JJ: Do you have advice for your successor, Yariv?

MES: He should make personal contacts, and that goes for all levels, and he should know who the audience is. He’s coming at a tough time. He has his work cut out for him.

JJ: How do you feel about leaving Los Angeles and going back to Israel?

MES: It’s not that I’m going to miss the place, but I’m going to miss the people here. I’m going home. Every time I land in Israel, I say to my son, ‘This is home.’ It’s time to go. Israel has changed drastically [since I left], and it’s time to go back and connect once again with the country.

Hugs From Hertzberg

Robert M. (Bob) Hertzberg will be sworn in as speaker of the California Assembly, the state’s second most powerful political post, at 9:30 a.m. on April 13.

The ceremony was originally scheduled for April 26, but, he notes, “I looked at the Jewish calendar and said, I can’t do this, that’s the seventh day of Passover.”

Hertzberg is ensconced in a booth at a fast-food chicken place on Beverly Drive, talking rapidly and taking slow bites of a late lunch. He has come from a meeting with Israel Consul-General Yuval Rotem and is heading for an appointment with Hollywood power player Michael Ovitz.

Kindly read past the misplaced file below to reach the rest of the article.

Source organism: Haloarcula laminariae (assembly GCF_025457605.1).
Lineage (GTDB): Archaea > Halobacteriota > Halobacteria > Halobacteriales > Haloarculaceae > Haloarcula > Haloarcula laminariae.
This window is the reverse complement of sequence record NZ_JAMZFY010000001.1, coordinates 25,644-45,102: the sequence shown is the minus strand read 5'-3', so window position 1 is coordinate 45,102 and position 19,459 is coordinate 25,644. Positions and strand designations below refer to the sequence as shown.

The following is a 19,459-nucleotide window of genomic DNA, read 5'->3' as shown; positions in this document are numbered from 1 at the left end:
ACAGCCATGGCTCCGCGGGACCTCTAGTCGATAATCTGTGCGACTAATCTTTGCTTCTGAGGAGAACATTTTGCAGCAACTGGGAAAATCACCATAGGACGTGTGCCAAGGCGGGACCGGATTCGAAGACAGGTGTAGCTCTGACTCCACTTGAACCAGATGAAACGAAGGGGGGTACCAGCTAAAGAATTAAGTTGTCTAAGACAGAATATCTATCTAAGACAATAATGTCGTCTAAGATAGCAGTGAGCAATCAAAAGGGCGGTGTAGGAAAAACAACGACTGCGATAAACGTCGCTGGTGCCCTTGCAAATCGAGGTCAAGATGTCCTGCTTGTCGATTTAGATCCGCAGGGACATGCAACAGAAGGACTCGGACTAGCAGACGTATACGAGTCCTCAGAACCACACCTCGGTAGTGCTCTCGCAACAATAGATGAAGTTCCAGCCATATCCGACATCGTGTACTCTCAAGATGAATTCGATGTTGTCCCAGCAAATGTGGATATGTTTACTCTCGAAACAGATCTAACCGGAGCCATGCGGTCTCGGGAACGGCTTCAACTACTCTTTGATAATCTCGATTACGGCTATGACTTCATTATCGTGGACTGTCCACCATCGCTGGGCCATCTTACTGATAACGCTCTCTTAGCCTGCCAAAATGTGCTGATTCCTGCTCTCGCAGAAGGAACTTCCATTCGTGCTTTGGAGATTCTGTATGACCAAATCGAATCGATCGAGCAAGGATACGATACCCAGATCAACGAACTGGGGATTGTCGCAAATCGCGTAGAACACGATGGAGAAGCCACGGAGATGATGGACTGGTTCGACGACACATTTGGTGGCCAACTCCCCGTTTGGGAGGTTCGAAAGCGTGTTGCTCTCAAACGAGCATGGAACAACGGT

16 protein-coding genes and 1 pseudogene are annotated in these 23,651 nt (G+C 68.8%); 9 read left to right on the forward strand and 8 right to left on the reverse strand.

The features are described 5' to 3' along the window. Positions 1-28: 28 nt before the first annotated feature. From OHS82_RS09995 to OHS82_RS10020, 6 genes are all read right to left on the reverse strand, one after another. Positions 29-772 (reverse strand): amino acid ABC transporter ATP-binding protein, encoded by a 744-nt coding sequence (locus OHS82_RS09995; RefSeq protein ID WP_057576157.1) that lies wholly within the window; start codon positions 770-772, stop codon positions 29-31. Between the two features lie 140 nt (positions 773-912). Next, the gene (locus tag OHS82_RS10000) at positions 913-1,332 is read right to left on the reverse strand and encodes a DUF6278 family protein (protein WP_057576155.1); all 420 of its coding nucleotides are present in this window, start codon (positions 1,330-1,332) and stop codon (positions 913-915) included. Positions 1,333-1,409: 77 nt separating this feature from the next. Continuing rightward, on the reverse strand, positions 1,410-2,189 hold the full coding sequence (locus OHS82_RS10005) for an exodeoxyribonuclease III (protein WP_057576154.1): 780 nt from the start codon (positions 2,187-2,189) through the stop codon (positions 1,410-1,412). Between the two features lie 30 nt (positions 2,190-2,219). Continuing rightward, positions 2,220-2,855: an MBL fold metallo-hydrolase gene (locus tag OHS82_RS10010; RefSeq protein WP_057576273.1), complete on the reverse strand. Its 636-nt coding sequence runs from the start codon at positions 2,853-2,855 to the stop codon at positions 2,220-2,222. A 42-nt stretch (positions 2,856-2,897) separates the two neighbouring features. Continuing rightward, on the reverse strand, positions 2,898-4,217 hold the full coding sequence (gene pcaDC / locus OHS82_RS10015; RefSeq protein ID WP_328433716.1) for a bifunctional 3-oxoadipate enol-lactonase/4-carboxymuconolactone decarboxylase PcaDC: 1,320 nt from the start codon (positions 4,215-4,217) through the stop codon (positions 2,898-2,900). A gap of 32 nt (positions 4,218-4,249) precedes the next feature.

The 45-year old speaker-elect is young, energetic, forward-looking and attuned to the digital age.

Yet he retains some of the characteristics of the traditional politician. He is a hearty man, who hugs people on the slightest provocation. (“I call him Bobby Hugsberg,” says a close friend, outgoing speaker Antonio Villaraigosa.)

More to the point, Hertzberg is a master consensus- and coalition-builder, proven when the Democratic legislator was unanimously elected speaker by the usually partisan assembly.

Whether by chance or instinct, Hertzberg cut his political teeth by apprenticing himself to politicians who personified the ethnic diversities that characterize California’s population and political life.

After an introduction through his father, a prominent constitutional lawyer, Hertzberg first worked with Mervyn Dymally during his successful 1974 run for lieutenant governor. He followed by enlisting in the congressional campaign of another African-American politician, Julian Dixon.

Although Hertzberg still works with the legislative Black Caucus — whose number and influence have been declining — and the rising Asian community, his main coalition-building efforts have been focused on present and future Latino office holders.

In a state with 11 million Latinos, one-third of the population now and projected to become a majority within 25 years, it doesn’t require too much prescience on the part of a Jewish politician nowadays to seek Latino allies.

The difference is that Hertzberg started cultivating and working with Latinos more than 20 years ago, when they had barely begun to sense their future power.